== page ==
Let others explain why the president has to “re-certify” the deal every 90 days. Let others explain why they believe America should remain in the deal even though one and all agree it was probably the single worst deal ever crafted by America’s State Department. Let others explain how the president can crumple the whole thing, like a blowtorch crumples a cobweb. I just want to talk about feelings.
And it feels absolutely great!
For the first time in memory the president of the United States took the measure of a dictatorship, the way Sir Winston Churchill took the measure of Adolf Hitler, and shattered all the delicate diplomatic glassware in the house as he rightfully and righteously called the regime of Iran a murderous gang of terror-supporting tyrants.
Among the blessings of being an American is never having to cleanse your soul of everything that shaped it. Imagine being a young German in 1945 and trying to reorient yourself away from your passions and pledges of the Hitler Youth. Or imagine being Japanese in that same year, trying to digest the fresh fact that your “God-Emperor” was no longer “God”!
Being the American-style of good-guy relieves you of the need for any such excruciation. It’s a nice, clean, vibrant, wholesome, good feeling!
To get the full scope of that feeling, let’s go back before the reigning mullahs overthrew the shah in 1979. The shah fell, but not because he was repressive. The shah fell because he overdid things like sending young Iranians to places like America and Britain to get educated. Instead, they got radicalized and turned on him and gave their nation over to this pack of thugs.
Take the disgusting and now-discredited foolhardiness of former Secretary of State John Kerry. He must have felt like a diplomatic Rambo with his historic “deal.” What eluded him was how easy it is to have a pack of mullahs lift you up and carry you around the burnt dried sassafras root at your feet. All you have to do is give everything away!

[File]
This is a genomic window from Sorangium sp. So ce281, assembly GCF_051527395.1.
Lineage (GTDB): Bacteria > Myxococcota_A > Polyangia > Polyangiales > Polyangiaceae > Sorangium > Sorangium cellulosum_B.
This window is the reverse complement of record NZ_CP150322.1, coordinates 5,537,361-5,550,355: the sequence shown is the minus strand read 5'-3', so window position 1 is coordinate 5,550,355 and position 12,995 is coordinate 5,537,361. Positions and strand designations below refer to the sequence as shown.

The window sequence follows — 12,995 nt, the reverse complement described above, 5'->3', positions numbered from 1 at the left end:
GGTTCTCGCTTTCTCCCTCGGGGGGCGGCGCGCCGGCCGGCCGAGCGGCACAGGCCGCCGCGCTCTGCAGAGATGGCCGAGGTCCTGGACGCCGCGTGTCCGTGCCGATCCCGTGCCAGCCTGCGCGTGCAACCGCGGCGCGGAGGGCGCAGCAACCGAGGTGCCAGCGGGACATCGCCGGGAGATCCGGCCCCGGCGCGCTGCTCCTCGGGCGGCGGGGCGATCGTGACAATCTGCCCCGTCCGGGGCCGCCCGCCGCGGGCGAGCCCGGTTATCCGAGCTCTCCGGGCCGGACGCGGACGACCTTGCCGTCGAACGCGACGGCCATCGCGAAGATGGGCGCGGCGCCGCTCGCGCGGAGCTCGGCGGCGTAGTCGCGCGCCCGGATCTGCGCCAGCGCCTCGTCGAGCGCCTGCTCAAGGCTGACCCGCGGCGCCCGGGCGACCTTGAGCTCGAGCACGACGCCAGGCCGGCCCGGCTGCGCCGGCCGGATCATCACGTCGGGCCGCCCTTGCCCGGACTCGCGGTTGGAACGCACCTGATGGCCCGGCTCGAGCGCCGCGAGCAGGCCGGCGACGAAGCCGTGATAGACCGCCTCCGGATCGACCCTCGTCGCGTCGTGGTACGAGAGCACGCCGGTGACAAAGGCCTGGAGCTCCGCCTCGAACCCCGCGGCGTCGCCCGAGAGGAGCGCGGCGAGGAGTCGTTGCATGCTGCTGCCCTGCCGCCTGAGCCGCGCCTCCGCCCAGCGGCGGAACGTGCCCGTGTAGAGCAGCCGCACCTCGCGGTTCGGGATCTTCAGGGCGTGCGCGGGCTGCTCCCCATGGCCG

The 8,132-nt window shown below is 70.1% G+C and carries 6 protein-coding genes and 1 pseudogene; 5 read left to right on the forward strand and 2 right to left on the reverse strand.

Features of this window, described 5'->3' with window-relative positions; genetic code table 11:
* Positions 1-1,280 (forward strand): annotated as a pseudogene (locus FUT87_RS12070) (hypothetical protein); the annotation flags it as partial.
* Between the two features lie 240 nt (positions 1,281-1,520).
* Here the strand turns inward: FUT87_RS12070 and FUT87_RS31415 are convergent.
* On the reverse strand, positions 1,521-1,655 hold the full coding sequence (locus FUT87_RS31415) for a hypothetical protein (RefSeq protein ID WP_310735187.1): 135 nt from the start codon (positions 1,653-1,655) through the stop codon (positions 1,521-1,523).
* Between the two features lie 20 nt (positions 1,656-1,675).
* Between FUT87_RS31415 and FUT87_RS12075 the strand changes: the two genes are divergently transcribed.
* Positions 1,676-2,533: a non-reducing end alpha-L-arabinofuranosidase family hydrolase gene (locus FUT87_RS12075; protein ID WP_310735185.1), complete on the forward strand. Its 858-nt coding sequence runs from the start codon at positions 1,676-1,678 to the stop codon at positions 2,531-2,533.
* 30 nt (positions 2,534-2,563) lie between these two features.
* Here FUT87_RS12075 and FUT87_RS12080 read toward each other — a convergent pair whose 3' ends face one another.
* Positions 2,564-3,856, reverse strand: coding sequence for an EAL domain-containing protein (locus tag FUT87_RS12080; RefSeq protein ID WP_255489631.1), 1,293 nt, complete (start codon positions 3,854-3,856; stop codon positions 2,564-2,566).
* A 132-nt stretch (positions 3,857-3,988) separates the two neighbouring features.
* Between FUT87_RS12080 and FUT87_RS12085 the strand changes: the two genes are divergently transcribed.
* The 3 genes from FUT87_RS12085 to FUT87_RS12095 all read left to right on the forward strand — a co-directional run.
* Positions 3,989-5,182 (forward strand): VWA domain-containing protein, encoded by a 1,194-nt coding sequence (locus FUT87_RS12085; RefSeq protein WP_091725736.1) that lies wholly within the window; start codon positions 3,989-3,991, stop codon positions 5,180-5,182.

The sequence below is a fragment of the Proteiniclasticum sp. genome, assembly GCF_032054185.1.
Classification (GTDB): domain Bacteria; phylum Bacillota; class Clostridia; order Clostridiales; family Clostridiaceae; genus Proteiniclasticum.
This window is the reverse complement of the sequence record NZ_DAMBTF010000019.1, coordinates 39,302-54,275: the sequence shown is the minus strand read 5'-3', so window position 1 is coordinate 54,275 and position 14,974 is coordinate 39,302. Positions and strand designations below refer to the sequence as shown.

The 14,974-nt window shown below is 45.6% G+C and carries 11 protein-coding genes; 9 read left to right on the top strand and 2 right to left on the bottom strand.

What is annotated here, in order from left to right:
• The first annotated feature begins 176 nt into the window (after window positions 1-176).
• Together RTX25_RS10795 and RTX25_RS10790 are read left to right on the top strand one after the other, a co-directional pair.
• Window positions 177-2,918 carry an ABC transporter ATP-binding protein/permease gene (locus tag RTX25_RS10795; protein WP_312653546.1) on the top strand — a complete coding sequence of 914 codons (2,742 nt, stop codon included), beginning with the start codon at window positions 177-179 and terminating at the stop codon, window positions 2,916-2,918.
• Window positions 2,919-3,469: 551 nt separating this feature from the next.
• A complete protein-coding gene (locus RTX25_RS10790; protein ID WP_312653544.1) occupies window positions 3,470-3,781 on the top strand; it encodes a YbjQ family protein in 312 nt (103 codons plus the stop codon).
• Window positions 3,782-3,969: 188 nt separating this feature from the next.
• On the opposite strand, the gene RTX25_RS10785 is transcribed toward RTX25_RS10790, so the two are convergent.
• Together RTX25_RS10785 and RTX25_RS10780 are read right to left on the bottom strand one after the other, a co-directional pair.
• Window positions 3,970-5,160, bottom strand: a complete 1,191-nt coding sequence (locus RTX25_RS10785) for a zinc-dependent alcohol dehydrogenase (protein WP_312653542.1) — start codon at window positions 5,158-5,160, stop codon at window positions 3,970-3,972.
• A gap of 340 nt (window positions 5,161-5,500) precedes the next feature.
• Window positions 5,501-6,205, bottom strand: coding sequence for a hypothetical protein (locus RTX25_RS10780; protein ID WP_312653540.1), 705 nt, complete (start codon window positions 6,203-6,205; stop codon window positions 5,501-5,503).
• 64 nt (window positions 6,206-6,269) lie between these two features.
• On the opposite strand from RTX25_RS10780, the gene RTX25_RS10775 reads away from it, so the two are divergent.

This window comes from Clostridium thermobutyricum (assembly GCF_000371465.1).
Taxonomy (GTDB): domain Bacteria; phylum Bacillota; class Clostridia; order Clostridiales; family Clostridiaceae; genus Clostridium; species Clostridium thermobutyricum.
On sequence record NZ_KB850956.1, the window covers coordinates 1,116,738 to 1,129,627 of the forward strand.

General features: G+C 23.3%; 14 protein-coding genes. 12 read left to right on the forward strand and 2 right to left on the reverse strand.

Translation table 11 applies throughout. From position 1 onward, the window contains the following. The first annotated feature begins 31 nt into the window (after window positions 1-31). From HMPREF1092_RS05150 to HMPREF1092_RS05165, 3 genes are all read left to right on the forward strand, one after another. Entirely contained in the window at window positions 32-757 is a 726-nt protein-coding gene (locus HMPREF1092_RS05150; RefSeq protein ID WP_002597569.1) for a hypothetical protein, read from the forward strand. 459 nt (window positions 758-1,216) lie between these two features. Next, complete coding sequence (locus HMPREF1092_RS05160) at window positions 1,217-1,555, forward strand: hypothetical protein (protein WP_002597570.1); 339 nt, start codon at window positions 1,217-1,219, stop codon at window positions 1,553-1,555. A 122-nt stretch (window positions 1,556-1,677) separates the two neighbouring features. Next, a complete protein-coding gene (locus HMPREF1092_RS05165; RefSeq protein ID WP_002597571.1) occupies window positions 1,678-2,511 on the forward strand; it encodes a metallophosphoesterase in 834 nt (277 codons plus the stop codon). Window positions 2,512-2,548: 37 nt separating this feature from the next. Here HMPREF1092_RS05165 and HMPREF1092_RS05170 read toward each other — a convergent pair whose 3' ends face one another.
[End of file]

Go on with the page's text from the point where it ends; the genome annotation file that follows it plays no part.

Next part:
Maybe you have better ears than I do, but I haven’t heard one single word of contradiction when President Trump characterizes Kerry’s and Obama’s deal as Washington’s worst ever. Nobody rises to cry foul and point out the good side of the deal, because there simply was none.
And while Secretary of State Kerry was dreaming of Nobel Prizes or White Houses, a group of Iranian naval troops drew a lightning surrender from a boatload of American sailors who were taken prisoner and subjected to every humiliating stunt their captors’ blunted minds could confect. And what did the Iranians reap from this stupid insult to our great democracy? A note from Kerry, believe it or not, thanking the Iranians for their “professional” treatment of their American captives!
President Trump went out of his way to praise the history and culture of the old Iran. There were many great and proud achievements of that once-upon-a-time Iran. And there was a fleeting chance that the old Iran might stage a comeback, and this time as a real democracy. In 2009 the young people of Iran had the mullahs on the ropes. That “Green Revolution” could have gone either way. The leaders of the rebellion cried out to Washington, but not for American-boots-on-the-ground and not for American weapons. All they wanted was a word of moral support from the Free World’s leader at the time, President Barack Obama. Such support was never forthcoming, and those courageous enough to rise up against evil paid a terrible price.
The current Iran is the one that broke every law of civilized international behavior by invading the U.S. Embassy in Teheran and holding over 50 of our diplomats hostage for over a year. That we remember. What we forget is how and why that outrage ended. Those Americans were hastily released on Jan. 20, 1981, as President Jimmy “Let’s Play Nice” Carter was handing power over to Un-Mistreatable President Ronald Reagan. That lesson reminds one of the late comic Jerry Clower’s story about the self-declared tough-guy who barged into the private lounge at a nightclub where the performers and band members were relaxing.
“I’m making a list!” he yelled out, brandishing a pad and pencil. “I’m making a list of everybody I can whup.” He then proceeded to go from person to person, declaring, “OK, I know good and well I can whup you real good,” while demanding the startled person’s name. It was a smooth, blitz-like operation. He’d guarantee he could whup everybody, and he methodically collected their names for his list.
The saxophone player, who’d given the thug his name seconds before, apparently came to his senses and loudly announced, “Just a doggone minute now! I’m not so sure you really can whup me!”
“Is that so?” asked the intruder. “You say you’re not sure I can whup ya?” “No,” asserted the sax player. “I’m not exactly a pushover, ya know. There’s guys that can whup me, but I’m not at all sure that you’re one of ’em! Whaddya gonna do about that?”
“What am I gonna do about it?” responded the tough-guy, growing red in the face. “I’ll just show you what I’m gonna do about it! I’m gonna just cross your name off my list!”